Faculty

Jonah Erlebacher

Department Chair and Professor

Secondary Appointment: Chemical and Biomolecular Engineering

Research Interests

Nanomaterials and Materials for Energy

Jonah Erlebacher, chair of the Department of Materials Science and Engineering, is recognized for his advances in materials for energy technologies, computational materials science, and new methods for manufacturing of nanostructured metals.

Erlebacher joined the faculty of the Whiting School in 2000, and also holds a secondary appointment in the Department of Chemical and Biomolecular Engineering. He is most well-known for his contributions to dealloying as a processing tool and dealloyed materials as functional materials for a wide variety of applications. Dealloying – selective dissolution from a multi-component material – is ubiquitous today, with dozens of groups working on the problem internationally and multiple conference symposia devoted to this subject alone. Dealloying is no longer seen as primarily a corrosion problem to be avoided, but instead as a flexible and wide-ranging processing tool used to make bulk amounts of nanostructured (porous) materials for advanced catalysts, (bio)sensing, and energy technologies such as batteries, supercapacitors, and hydrogen fuel cells. The applications for this class of this materials is growing daily.

Erlebacher’s current research includes expanding our understanding of materials processing, using variations of dealloying to create ultra-high strength nanocomposite metals that may survive extreme environments, and discovering next-generation fuel cell catalysts. In addition, his team is developing new chemistry to de-carburize natural gas, simultaneously generating hydrogen and high-value carbon materials from fossil fuels, without co-generation of greenhouse gasses.

Erlebacher holds six patents for processes encompassing the creation of nanoporous gold leaf, advanced fuel cell catalysts, and methane decomposition to hydrogen and solid carbon. He has also developed computer models to model the morphological evolution of nanostructured materials over time.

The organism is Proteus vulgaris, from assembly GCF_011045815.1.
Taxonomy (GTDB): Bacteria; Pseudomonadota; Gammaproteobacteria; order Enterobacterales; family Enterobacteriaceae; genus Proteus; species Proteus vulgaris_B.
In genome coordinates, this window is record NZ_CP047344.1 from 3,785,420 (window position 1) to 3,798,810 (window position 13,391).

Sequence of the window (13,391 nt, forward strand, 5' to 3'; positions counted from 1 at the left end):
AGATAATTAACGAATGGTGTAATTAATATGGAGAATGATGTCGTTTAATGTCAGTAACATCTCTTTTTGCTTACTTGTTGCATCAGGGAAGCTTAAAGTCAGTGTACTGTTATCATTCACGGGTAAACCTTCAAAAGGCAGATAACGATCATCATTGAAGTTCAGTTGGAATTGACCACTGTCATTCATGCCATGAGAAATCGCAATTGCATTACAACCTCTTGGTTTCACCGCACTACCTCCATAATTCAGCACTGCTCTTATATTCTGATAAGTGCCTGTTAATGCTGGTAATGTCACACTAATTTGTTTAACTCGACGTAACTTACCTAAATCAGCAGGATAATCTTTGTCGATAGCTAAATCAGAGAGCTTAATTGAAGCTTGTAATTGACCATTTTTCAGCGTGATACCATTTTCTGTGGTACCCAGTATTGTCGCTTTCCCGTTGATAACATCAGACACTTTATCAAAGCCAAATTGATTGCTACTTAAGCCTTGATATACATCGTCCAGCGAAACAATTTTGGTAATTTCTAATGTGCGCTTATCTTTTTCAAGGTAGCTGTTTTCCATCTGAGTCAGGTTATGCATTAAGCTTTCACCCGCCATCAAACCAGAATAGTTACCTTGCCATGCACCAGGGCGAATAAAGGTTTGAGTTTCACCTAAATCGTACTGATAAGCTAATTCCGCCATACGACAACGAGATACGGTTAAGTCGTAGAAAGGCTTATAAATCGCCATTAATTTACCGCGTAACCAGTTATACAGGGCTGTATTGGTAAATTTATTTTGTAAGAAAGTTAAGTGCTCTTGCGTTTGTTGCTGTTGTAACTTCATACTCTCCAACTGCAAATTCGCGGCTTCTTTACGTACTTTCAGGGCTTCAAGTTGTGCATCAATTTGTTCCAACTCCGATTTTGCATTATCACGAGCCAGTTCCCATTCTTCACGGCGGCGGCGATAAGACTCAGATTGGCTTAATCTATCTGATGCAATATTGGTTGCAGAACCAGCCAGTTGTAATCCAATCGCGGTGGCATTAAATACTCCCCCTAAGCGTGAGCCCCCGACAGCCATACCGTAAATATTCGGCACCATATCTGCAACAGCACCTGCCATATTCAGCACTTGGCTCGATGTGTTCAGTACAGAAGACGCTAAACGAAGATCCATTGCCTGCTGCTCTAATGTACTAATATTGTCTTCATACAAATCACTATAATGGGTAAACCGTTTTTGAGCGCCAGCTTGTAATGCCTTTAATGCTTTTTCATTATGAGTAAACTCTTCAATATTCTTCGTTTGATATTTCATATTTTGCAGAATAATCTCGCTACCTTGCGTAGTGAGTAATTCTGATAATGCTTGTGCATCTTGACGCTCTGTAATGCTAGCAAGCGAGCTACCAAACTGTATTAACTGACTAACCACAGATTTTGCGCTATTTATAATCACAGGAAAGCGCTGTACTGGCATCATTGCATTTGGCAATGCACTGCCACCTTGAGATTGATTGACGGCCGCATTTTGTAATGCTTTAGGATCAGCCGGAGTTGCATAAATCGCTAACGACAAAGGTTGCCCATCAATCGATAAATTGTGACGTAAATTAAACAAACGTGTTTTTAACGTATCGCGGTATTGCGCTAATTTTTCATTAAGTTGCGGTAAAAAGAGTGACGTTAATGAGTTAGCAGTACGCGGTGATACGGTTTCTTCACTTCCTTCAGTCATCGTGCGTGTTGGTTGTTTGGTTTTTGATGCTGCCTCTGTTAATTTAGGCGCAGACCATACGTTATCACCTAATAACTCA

His numerous awards include the Johns Hopkins University Inaugural Gordon Croft Investment Faculty Scholar, the JHU William H. Huggins Excellence in Teaching Award, Whiting School of Engineering and a 2001 National Science Foundation CAREER Faculty Young Investigator Award. Widely published, he co-authored Nanoporous Gold: From an Ancient Technology to a High-tech Material (Royal Society for Chemistry, 2012) and is a sought-after presenter at academic conferences, industry and government seminars around the world. He is a member of the Materials Research Society, the Electrochemical Society, TMS, the American Physical Society, and the American Association for Crystal Growth and Epitaxy. His current service activities include membership on the American Chemical Society Committee on the Petroleum Research Fund and meeting chair for the 2019 International Materials Research Congress in Cancun, Mexico. In addition to past service as associate editor of the Journal of the Electrochemical Society, he has led or co-led several conferences, among them the “Emerging Methods of Synthesis at all Length Scales,” for

the Department of Energy’s 2016 Basic Research Needs Workshop on Synthesis, International Symposia on Nanoporosity Formation by Alloy Corrosion (2016 and 2017), and  the 2009 Gordon Research Conference on Thin Film and Crystal Growth Mechanisms (chair).

Erlebacher holds a BS in physics and history of art, summa cum laude, from Yale University (1991), and a PhD in applied physics from Harvard University (1999).

Education
  • Ph.D. 1999, Harvard University
Experience
  • 2015 - Present:  CSO, EtCH
  • 2001 - Present:  Faculty Mentor, Unspecified
  • 1999 - 2000:  Postdoctoral Fellow, Harvard University
  • 1993 - 1999:  Research Assistant, Harvard University
Research Areas
  • Computational Materials Science and Solid State Physics
  • Materials for energy technology
  • Nanoporous Metals via Dealloying
  • Physics of Pattern Forming Instabilities during Crystal Growth and Dissolution
Awards
  • 2012:  William H. Huggins Excellence in Teaching Award (Whiting School of Engineering)
  • 2010:  Invited Participant, NAE Indo-American Frontiers of Engineering
  • 2010:  Invited Participant, TMS Energy Materials Technical Working Groups Workshop
  • 2009:  Chair, Gordon Research Conference on Thin Film and Crystal Growth Mechanisms
  • 2008:  Inaugural Gordon Croft Investment Faculty Scholar
  • 2007:  Vice-chair, Gordon Research Conference on Thin Film and Crystal Growth Mechanisms
  • 2001:  NSF CAREER Faculty Young Investigator Award
  • 1996:  Materials Research Society Graduate Student Award
  • 1994:  National Defense Science and Engineering Graduate Fellowship
  • 1992:  Wolman Fellowship
  • Over the last three years, the Erlebacher group has been studying the morphological stability (shape) of nanoparticles. The Erlebacher group focuses on the motion of atoms at interfaces and surfaces and understands that in many environments the static picture of nanoparticles is wildly inaccurate.

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  • Through experiments and simulations we explore the underlying mechanisms involved in dealloying, as well as in the post processing of porous metals. The goal is to further our understanding of dealloying and develop new porous materials.

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  • Developing new catalysts for the oxygen reduction reaction in fuel cells.

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